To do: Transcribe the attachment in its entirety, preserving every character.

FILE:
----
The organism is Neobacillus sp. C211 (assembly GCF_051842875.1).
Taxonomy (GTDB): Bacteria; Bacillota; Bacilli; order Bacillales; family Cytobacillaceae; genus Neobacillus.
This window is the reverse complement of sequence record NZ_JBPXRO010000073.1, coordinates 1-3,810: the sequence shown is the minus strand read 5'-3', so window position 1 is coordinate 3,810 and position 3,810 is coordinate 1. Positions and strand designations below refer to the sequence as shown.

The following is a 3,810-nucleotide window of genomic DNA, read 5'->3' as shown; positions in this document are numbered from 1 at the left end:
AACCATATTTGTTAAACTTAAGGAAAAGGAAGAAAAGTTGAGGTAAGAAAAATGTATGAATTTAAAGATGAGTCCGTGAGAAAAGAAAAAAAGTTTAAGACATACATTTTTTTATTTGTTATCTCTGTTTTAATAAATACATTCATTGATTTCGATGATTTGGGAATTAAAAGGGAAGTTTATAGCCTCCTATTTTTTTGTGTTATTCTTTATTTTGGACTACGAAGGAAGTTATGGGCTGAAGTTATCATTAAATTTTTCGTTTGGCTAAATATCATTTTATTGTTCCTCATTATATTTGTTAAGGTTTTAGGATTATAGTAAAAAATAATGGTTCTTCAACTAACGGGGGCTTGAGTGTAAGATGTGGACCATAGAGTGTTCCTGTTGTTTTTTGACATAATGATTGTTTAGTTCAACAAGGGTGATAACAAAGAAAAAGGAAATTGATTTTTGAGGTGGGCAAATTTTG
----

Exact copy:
The organism is Neobacillus sp. C211 (assembly GCF_051842875.1).
Taxonomy (GTDB): Bacteria; Bacillota; Bacilli; order Bacillales; family Cytobacillaceae; genus Neobacillus.
This window is the reverse complement of sequence record NZ_JBPXRO010000073.1, coordinates 1-3,810: the sequence shown is the minus strand read 5'-3', so window position 1 is coordinate 3,810 and position 3,810 is coordinate 1. Positions and strand designations below refer to the sequence as shown.

The following is a 3,810-nucleotide window of genomic DNA, read 5'->3' as shown; positions in this document are numbered from 1 at the left end:
AACCATATTTGTTAAACTTAAGGAAAAGGAAGAAAAGTTGAGGTAAGAAAAATGTATGAATTTAAAGATGAGTCCGTGAGAAAAGAAAAAAAGTTTAAGACATACATTTTTTTATTTGTTATCTCTGTTTTAATAAATACATTCATTGATTTCGATGATTTGGGAATTAAAAGGGAAGTTTATAGCCTCCTATTTTTTTGTGTTATTCTTTATTTTGGACTACGAAGGAAGTTATGGGCTGAAGTTATCATTAAATTTTTCGTTTGGCTAAATATCATTTTATTGTTCCTCATTATATTTGTTAAGGTTTTAGGATTATAGTAAAAAATAATGGTTCTTCAACTAACGGGGGCTTGAGTGTAAGATGTGGACCATAGAGTGTTCCTGTTGTTTTTTGACATAATGATTGTTTAGTTCAACAAGGGTGATAACAAAGAAAAAGGAAATTGATTTTTGAGGTGGGCAAATTTTG